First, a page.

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C# 8 More Small Features

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Though C# 8 is supposed to be released this year and the roadmap for C# 8.x and 9 are beginning to be formed, Microsoft is continuing to approve features for the next release.

Target Typed Expressions

Say you have types A, B, and C, where B and C are subtypes of A. If you use the following statements the compiler cannot determine which type to return from the right-hand side.

A a1 = b ?? c;
A a2 = x>0 ? b : c;
A a3 = 	a switch {
    B b => b,
    C c => c,
    _ => throw new System.Exception() 

Normally fixing this requires adding casts such as:

A a1 = (A)b ?? (A)c;
A a2 = x>0 ? (A)b : (A)c;

With the Target-typed switch expression proposal, in each case the compiler is allowed to use the left-hand side of the statement (A a1) to determine which type the right-hand side (b ?? c) should return. This feature would also work with return statements (return b ?? c) but not var (var a1 = b ?? c).

Currently the pattern matching version of this (example 3) is planned for C# 8.0, with the other two slated for 8.x.

Allow 'default' in Deconstruction

This small feature will allow the default keyword to be used when initializing tuples. From the proposal,

(int i, string s) = default;
(i, s) = default;

Obsolete Properties

Unlike Visual Basic, C# cannot mark individual getters and setters as obsolete. Instead, only the property as a whole can be so marked. This proposal rectifies the situation. To understand why this is important, consider Cory Nelson’s comment:

I found myself wishing for this just a few weeks ago, when trying to clean up some code that used a bunch of get/set properties to one that was a more read-only ctor-initialized record.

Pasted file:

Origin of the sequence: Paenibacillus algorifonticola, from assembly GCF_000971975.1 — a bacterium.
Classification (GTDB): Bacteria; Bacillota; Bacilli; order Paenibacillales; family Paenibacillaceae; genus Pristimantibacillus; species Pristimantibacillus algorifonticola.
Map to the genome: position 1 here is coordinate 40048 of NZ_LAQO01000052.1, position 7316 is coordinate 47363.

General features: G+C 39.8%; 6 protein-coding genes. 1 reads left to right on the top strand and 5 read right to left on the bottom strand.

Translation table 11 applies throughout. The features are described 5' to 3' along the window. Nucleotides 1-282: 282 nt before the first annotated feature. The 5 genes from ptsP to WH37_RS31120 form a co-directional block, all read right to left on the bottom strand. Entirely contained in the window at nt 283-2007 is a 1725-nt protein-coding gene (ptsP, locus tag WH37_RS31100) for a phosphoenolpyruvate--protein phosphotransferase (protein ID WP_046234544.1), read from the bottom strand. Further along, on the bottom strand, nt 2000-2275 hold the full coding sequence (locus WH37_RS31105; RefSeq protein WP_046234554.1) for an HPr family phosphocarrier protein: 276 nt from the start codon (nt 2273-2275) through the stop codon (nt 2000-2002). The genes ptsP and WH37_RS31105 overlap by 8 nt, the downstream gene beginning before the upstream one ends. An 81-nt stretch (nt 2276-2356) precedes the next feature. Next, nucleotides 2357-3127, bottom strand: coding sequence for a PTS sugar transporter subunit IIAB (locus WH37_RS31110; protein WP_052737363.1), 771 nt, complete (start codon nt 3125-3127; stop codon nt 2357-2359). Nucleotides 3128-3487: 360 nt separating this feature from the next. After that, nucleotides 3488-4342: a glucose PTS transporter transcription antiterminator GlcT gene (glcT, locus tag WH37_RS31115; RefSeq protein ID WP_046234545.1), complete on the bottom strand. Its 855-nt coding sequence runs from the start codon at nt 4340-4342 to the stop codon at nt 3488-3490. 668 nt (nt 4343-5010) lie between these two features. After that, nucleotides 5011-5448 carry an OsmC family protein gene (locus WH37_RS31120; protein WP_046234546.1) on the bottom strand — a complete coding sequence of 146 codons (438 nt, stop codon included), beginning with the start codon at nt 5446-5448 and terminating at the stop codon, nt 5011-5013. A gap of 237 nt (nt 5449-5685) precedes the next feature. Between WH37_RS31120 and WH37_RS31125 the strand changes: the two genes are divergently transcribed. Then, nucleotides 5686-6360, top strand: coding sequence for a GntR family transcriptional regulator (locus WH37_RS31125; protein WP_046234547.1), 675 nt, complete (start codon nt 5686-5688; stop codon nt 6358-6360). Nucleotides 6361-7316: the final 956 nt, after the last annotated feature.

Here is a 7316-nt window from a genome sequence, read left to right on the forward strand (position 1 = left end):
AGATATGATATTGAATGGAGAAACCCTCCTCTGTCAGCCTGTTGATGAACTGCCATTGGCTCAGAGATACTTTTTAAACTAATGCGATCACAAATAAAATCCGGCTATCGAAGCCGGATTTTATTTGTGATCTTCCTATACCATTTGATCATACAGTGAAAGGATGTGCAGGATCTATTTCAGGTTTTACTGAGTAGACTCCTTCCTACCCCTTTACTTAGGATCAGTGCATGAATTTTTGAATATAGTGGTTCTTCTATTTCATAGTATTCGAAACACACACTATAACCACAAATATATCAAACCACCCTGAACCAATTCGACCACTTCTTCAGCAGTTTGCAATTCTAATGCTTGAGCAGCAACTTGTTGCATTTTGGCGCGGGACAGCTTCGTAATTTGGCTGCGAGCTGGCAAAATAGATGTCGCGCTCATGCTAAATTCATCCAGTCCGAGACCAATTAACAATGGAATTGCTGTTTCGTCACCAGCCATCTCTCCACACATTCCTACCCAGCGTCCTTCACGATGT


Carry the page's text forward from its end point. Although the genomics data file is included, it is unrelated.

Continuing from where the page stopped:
In April this feature was moved from C# 9 to C# 8.

Readonly Members on Structs

When assigned to a readonly field or used as an in parameter, methods on structs have a minor performance problem. If you call a method on the struct, the compiler makes a defensive copy first. While this is usually not expensive enough to cause a problem, when used in a tight loop, small inefficiencies do add up.

For fully immutable structs, this can be avoided by marking the entire struct as readonly. However, many structs are mutable for performance reasons.

With the Readonly Instance Methods proposal, developers will be able to mark individual methods as readonly. This indicates to the compiler that a defensive copy is not necessary and no values will be altered.

This is different from the Pure attribute in that a readonly method can have visible side-effects so long as they don’t alter the value of the struct itself.

The getters for auto-implemented properties will be considered readonly automatically. In some cases, the setter can also be marked as readonly, for example, when the property values are stored in a dictionary rather than directly in the struct itself.

Under the current proposal, reference types (classes and interfaces) will not be supported by this feature. The reason is three-fold:

  • There are no performance-related advantages for doing so
  • The readonly keyword doesn’t mean no state will be changed; merely no field on the object will be directly altered
  • This is an extension of readonly struct. There is no equivalent readonly class


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